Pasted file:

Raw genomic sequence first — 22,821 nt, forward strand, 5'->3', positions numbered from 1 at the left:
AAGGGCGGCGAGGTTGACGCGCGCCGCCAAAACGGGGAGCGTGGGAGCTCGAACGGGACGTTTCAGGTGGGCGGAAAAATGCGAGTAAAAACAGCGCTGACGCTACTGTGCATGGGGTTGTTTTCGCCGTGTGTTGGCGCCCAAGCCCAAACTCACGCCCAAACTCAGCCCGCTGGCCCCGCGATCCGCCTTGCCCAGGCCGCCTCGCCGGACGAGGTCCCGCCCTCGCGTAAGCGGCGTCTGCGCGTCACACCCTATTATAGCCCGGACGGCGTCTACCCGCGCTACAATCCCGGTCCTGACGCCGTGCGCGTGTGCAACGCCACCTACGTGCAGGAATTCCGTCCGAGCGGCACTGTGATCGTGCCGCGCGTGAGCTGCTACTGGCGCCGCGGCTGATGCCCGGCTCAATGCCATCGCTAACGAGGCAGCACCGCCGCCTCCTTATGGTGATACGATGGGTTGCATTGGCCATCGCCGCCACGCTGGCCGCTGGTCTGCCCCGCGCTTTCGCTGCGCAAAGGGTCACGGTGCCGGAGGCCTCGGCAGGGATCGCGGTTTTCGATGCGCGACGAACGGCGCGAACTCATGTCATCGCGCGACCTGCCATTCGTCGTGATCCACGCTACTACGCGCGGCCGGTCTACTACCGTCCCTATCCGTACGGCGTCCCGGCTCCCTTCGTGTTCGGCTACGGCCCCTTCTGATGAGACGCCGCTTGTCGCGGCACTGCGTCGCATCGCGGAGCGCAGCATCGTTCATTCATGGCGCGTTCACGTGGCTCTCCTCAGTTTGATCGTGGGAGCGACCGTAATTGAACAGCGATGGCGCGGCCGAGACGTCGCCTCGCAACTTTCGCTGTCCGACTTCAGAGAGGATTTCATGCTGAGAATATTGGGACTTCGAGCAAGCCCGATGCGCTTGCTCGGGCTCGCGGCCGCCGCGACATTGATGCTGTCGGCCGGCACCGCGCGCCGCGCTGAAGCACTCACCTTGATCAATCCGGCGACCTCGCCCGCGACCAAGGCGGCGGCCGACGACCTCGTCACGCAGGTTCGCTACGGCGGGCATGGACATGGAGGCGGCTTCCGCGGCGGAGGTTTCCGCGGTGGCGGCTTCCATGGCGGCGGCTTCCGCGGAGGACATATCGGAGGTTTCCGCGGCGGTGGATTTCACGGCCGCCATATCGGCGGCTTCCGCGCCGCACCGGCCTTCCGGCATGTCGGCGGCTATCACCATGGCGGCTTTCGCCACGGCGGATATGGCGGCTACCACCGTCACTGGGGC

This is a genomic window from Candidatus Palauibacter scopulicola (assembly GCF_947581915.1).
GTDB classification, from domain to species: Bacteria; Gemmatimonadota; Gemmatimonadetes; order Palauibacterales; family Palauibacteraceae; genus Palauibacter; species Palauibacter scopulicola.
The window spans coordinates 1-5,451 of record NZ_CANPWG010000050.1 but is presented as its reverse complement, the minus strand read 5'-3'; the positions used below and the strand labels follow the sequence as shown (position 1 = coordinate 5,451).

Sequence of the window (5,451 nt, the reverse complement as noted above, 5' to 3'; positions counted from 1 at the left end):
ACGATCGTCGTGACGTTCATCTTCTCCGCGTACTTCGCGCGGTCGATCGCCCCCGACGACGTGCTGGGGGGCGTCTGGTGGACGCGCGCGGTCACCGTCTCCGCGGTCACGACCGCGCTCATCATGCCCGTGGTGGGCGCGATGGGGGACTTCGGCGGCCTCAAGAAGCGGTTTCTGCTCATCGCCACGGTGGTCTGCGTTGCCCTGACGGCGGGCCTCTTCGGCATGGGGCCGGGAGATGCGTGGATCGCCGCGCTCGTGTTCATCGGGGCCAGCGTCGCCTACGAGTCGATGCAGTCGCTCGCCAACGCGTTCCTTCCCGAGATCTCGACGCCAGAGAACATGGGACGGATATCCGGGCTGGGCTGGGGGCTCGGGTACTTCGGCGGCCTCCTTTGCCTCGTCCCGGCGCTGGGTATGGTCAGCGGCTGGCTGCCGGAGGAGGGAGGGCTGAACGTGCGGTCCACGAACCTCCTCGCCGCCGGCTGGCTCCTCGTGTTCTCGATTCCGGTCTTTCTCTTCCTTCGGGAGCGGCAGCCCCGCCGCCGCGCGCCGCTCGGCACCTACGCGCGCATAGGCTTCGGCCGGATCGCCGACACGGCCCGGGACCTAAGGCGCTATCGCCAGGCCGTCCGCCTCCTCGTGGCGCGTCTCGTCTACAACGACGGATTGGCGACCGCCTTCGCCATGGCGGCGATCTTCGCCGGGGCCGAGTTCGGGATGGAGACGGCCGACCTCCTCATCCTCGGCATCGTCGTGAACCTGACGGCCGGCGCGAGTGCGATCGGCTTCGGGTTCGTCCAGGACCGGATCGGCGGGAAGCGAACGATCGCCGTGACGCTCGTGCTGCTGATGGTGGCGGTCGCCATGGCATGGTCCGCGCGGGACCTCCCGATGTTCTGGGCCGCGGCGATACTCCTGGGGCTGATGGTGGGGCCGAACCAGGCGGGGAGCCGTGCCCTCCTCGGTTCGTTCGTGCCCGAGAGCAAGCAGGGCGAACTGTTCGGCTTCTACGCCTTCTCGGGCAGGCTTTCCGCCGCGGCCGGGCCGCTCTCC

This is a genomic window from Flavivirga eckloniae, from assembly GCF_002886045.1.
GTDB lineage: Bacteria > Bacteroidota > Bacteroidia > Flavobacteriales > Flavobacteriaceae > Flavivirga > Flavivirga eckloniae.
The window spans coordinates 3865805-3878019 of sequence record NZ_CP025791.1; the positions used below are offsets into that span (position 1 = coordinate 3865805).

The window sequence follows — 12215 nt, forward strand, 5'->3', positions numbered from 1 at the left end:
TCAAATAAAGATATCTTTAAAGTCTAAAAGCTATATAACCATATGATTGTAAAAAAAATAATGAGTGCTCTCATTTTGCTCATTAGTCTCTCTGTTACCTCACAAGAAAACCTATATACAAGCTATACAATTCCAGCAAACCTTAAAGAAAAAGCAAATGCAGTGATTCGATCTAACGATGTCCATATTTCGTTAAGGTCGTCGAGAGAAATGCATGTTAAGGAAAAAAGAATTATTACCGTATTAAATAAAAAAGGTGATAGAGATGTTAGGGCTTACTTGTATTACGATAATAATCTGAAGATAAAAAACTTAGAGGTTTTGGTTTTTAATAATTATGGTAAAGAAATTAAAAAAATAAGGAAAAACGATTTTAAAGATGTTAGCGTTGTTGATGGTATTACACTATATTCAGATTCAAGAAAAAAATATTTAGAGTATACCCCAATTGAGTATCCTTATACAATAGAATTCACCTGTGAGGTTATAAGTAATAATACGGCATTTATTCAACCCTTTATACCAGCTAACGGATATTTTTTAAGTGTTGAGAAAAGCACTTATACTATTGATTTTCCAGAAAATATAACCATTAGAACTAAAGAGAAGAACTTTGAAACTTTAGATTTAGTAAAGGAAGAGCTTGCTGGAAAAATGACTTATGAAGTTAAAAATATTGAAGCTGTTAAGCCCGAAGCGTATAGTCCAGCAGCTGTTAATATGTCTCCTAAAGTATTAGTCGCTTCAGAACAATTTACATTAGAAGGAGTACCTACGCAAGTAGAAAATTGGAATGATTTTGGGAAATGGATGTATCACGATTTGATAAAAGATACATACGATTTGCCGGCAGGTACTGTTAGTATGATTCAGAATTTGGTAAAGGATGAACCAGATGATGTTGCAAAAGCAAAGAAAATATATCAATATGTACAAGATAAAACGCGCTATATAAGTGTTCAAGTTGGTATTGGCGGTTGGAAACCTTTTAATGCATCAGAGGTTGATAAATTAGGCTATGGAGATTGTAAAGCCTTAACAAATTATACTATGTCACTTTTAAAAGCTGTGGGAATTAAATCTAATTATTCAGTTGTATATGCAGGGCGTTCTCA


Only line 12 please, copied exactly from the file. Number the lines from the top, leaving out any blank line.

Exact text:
TCAAATAAAGATATCTTTAAAGTCTAAAAGCTATATAACCATATGATTGTAAAAAAAATAATGAGTGCTCTCATTTTGCTCATTAGTCTCTCTGTTACCTCACAAGAAAACCTATATACAAGCTATACAATTCCAGCAAACCTTAAAGAAAAAGCAAATGCAGTGATTCGATCTAACGATGTCCATATTTCGTTAAGGTCGTCGAGAGAAATGCATGTTAAGGAAAAAAGAATTATTACCGTATTAAATAAAAAAGGTGATAGAGATGTTAGGGCTTACTTGTATTACGATAATAATCTGAAGATAAAAAACTTAGAGGTTTTGGTTTTTAATAATTATGGTAAAGAAATTAAAAAAATAAGGAAAAACGATTTTAAAGATGTTAGCGTTGTTGATGGTATTACACTATATTCAGATTCAAGAAAAAAATATTTAGAGTATACCCCAATTGAGTATCCTTATACAATAGAATTCACCTGTGAGGTTATAAGTAATAATACGGCATTTATTCAACCCTTTATACCAGCTAACGGATATTTTTTAAGTGTTGAGAAAAGCACTTATACTATTGATTTTCCAGAAAATATAACCATTAGAACTAAAGAGAAGAACTTTGAAACTTTAGATTTAGTAAAGGAAGAGCTTGCTGGAAAAATGACTTATGAAGTTAAAAATATTGAAGCTGTTAAGCCCGAAGCGTATAGTCCAGCAGCTGTTAATATGTCTCCTAAAGTATTAGTCGCTTCAGAACAATTTACATTAGAAGGAGTACCTACGCAAGTAGAAAATTGGAATGATTTTGGGAAATGGATGTATCACGATTTGATAAAAGATACATACGATTTGCCGGCAGGTACTGTTAGTATGATTCAGAATTTGGTAAAGGATGAACCAGATGATGTTGCAAAAGCAAAGAAAATATATCAATATGTACAAGATAAAACGCGCTATATAAGTGTTCAAGTTGGTATTGGCGGTTGGAAACCTTTTAATGCATCAGAGGTTGATAAATTAGGCTATGGAGATTGTAAAGCCTTAACAAATTATACTATGTCACTTTTAAAAGCTGTGGGAATTAAATCTAATTATTCAGTTGTATATGCAGGGCGTTCTCA